Families in the Highlands are understood to be considering legal action after discovering their private information was passed between public bodies.
Campaigners against the Scottish Government’s controversial Named Person policy said “significant numbers” from the north had contacted them.
The claim was made as the Information Commissioner told the Scottish Government to remove guidance on sharing information about children from its website in light of a court ruling on the policy.
The Scottish Government was due to roll out the named person scheme in August but was forced to delay it after a legal challenge by campaigners led to the UK Supreme Court ruling some elements were “incompatible” with the right to privacy and family life.
But the flagship policy – where a single point of contact such as a teacher or health visitor is appointed to look out for the welfare of all children up to the age of 18 – has been operated by Highlands Council for several years.
Critics claim it represents an invasion of privacy, but supporters argue that it has proven effective in trial areas.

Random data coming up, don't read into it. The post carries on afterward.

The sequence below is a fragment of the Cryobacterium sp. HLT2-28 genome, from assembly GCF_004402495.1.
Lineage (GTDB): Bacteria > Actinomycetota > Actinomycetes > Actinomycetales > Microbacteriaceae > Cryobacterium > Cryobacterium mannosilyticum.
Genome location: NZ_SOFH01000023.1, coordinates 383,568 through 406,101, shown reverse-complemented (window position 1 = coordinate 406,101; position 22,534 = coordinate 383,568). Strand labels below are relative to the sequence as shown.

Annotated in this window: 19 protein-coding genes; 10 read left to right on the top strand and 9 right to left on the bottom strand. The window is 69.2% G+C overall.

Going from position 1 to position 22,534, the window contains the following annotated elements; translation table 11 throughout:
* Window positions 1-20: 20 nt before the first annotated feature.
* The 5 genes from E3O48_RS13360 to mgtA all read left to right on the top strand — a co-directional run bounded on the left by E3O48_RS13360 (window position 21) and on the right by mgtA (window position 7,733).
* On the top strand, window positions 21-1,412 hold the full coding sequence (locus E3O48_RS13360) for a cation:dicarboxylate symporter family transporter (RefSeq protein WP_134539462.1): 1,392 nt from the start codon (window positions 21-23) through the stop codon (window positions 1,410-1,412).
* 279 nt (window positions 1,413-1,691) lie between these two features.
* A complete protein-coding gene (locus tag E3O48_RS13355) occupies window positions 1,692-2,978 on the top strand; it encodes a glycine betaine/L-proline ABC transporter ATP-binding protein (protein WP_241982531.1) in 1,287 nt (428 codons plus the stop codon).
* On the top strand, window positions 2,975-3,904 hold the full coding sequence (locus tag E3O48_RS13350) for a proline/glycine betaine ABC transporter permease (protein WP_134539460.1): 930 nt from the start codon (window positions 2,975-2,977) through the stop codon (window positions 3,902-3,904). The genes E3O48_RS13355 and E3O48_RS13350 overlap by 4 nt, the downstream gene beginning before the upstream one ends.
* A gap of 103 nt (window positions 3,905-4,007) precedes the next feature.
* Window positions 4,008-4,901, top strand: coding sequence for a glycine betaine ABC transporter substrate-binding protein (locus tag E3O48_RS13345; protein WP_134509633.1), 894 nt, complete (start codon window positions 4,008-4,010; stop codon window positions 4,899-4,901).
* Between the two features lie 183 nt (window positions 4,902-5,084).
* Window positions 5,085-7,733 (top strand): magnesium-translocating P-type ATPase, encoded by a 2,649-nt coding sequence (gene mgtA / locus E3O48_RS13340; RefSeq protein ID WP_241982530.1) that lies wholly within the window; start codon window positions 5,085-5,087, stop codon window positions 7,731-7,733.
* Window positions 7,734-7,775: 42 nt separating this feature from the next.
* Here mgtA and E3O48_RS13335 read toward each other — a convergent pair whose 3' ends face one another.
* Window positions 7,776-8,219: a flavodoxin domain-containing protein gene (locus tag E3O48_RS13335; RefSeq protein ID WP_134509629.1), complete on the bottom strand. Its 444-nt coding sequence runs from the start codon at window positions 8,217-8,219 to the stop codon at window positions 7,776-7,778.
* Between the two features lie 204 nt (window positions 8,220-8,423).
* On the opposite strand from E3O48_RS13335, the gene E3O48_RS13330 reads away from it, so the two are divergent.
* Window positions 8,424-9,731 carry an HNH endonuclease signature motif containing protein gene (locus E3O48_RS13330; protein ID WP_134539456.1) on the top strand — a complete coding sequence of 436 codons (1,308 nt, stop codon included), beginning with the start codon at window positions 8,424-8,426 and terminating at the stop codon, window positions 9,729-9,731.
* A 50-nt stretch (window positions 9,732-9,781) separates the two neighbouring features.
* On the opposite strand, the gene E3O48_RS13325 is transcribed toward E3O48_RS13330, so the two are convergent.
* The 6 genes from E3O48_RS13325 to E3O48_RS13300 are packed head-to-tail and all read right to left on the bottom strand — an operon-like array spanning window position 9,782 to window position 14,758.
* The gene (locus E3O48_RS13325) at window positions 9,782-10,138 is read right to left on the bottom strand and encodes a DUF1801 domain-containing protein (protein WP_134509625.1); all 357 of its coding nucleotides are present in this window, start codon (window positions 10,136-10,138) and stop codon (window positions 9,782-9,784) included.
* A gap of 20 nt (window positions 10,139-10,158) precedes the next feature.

Now, the head of the Information Commissioner’s Office for Scotland Ken Macdonald has taken the “unusual step” of telling the Scottish Government to remove out-of-date guidance after being contacted by NO2NP campaigners.
The guidance was originally published in 2013 when pilot schemes of the named persons act were being trialled.
It states: “If there is any doubt about the wellbeing of the child and the decision to share, the Data Protection Act should not be viewed as a barrier to proportionate sharing.”
The updated guidance issued following the court ruling stressed that sharing personal data of children and young people without their consent should only take place in line with the Data Protection Act, otherwise it could be illegal.
A spokesman for NO2NP said: “We ourselves have been contacted by numerous families who have uncovered intimate personal information about them being passed between agencies through making subject access requests for information which is held on them by public bodies.
“They are rightly furious and some are considering their legal remedies. There are significant numbers from the Highlands.”